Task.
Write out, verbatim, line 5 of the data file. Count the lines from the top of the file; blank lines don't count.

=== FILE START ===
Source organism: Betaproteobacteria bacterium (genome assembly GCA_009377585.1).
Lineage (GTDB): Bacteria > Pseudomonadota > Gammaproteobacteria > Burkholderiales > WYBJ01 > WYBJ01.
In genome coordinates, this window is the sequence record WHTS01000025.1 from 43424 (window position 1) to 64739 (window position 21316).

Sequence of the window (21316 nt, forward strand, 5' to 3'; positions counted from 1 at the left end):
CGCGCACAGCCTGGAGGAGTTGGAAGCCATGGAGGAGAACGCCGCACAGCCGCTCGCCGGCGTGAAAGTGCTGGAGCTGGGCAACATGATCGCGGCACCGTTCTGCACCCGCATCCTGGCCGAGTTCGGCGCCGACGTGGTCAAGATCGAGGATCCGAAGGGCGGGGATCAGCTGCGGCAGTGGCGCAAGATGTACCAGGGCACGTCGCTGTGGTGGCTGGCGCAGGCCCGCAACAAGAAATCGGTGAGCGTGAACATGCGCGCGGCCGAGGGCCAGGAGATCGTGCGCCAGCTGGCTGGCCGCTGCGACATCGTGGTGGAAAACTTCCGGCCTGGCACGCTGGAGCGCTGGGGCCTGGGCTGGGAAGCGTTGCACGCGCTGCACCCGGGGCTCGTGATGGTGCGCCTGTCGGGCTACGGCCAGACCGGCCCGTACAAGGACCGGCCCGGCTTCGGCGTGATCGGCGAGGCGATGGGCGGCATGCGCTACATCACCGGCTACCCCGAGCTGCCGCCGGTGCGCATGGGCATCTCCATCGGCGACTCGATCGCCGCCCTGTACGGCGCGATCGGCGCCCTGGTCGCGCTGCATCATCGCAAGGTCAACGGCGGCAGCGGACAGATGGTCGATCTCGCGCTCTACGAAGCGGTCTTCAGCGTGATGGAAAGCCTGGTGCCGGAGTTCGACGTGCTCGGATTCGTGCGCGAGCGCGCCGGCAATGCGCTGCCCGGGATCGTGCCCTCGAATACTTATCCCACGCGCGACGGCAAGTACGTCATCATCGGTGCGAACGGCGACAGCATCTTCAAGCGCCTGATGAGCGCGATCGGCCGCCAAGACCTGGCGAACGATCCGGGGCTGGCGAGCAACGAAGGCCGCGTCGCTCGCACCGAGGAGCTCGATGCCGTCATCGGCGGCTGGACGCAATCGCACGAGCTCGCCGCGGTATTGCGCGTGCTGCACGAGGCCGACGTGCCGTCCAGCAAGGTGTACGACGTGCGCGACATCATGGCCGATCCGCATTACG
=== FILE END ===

CGCGCACAGCCTGGAGGAGTTGGAAGCCATGGAGGAGAACGCCGCACAGCCGCTCGCCGGCGTGAAAGTGCTGGAGCTGGGCAACATGATCGCGGCACCGTTCTGCACCCGCATCCTGGCCGAGTTCGGCGCCGACGTGGTCAAGATCGAGGATCCGAAGGGCGGGGATCAGCTGCGGCAGTGGCGCAAGATGTACCAGGGCACGTCGCTGTGGTGGCTGGCGCAGGCCCGCAACAAGAAATCGGTGAGCGTGAACATGCGCGCGGCCGAGGGCCAGGAGATCGTGCGCCAGCTGGCTGGCCGCTGCGACATCGTGGTGGAAAACTTCCGGCCTGGCACGCTGGAGCGCTGGGGCCTGGGCTGGGAAGCGTTGCACGCGCTGCACCCGGGGCTCGTGATGGTGCGCCTGTCGGGCTACGGCCAGACCGGCCCGTACAAGGACCGGCCCGGCTTCGGCGTGATCGGCGAGGCGATGGGCGGCATGCGCTACATCACCGGCTACCCCGAGCTGCCGCCGGTGCGCATGGGCATCTCCATCGGCGACTCGATCGCCGCCCTGTACGGCGCGATCGGCGCCCTGGTCGCGCTGCATCATCGCAAGGTCAACGGCGGCAGCGGACAGATGGTCGATCTCGCGCTCTACGAAGCGGTCTTCAGCGTGATGGAAAGCCTGGTGCCGGAGTTCGACGTGCTCGGATTCGTGCGCGAGCGCGCCGGCAATGCGCTGCCCGGGATCGTGCCCTCGAATACTTATCCCACGCGCGACGGCAAGTACGTCATCATCGGTGCGAACGGCGACAGCATCTTCAAGCGCCTGATGAGCGCGATCGGCCGCCAAGACCTGGCGAACGATCCGGGGCTGGCGAGCAACGAAGGCCGCGTCGCTCGCACCGAGGAGCTCGATGCCGTCATCGGCGGCTGGACGCAATCGCACGAGCTCGCCGCGGTATTGCGCGTGCTGCACGAGGCCGACGTGCCGTCCAGCAAGGTGTACGACGTGCGCGACATCATGGCCGATCCGCATTACG